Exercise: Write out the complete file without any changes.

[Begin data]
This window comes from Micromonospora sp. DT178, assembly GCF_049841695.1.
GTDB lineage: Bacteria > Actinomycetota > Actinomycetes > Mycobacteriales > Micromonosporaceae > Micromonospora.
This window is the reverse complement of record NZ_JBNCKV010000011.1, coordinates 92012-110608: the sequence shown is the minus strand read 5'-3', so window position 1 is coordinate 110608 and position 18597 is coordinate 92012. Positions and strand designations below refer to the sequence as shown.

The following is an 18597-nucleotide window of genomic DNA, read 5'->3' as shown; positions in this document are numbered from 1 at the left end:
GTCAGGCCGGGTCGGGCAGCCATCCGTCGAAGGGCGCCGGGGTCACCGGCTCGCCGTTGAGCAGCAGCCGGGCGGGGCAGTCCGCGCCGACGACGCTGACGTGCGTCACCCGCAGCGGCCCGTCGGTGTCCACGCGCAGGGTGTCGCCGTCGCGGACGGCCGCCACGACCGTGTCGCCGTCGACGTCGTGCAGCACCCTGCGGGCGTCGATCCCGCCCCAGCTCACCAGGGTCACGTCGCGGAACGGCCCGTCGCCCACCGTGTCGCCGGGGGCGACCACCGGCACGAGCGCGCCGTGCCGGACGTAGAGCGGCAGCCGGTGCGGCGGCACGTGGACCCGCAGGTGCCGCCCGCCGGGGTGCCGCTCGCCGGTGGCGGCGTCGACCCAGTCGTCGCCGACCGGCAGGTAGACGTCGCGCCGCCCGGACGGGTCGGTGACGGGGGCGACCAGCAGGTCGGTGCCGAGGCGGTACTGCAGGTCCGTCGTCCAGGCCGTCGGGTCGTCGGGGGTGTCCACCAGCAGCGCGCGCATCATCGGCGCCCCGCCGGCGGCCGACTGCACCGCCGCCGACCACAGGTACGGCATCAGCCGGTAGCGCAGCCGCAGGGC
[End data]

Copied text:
This window comes from Micromonospora sp. DT178, assembly GCF_049841695.1.
GTDB lineage: Bacteria > Actinomycetota > Actinomycetes > Mycobacteriales > Micromonosporaceae > Micromonospora.
This window is the reverse complement of record NZ_JBNCKV010000011.1, coordinates 92012-110608: the sequence shown is the minus strand read 5'-3', so window position 1 is coordinate 110608 and position 18597 is coordinate 92012. Positions and strand designations below refer to the sequence as shown.

The following is an 18597-nucleotide window of genomic DNA, read 5'->3' as shown; positions in this document are numbered from 1 at the left end:
GTCAGGCCGGGTCGGGCAGCCATCCGTCGAAGGGCGCCGGGGTCACCGGCTCGCCGTTGAGCAGCAGCCGGGCGGGGCAGTCCGCGCCGACGACGCTGACGTGCGTCACCCGCAGCGGCCCGTCGGTGTCCACGCGCAGGGTGTCGCCGTCGCGGACGGCCGCCACGACCGTGTCGCCGTCGACGTCGTGCAGCACCCTGCGGGCGTCGATCCCGCCCCAGCTCACCAGGGTCACGTCGCGGAACGGCCCGTCGCCCACCGTGTCGCCGGGGGCGACCACCGGCACGAGCGCGCCGTGCCGGACGTAGAGCGGCAGCCGGTGCGGCGGCACGTGGACCCGCAGGTGCCGCCCGCCGGGGTGCCGCTCGCCGGTGGCGGCGTCGACCCAGTCGTCGCCGACCGGCAGGTAGACGTCGCGCCGCCCGGACGGGTCGGTGACGGGGGCGACCAGCAGGTCGGTGCCGAGGCGGTACTGCAGGTCCGTCGTCCAGGCCGTCGGGTCGTCGGGGGTGTCCACCAGCAGCGCGCGCATCATCGGCGCCCCGCCGGCGGCCGACTGCACCGCCGCCGACCACAGGTACGGCATCAGCCGGTAGCGCAGCCGCAGGGC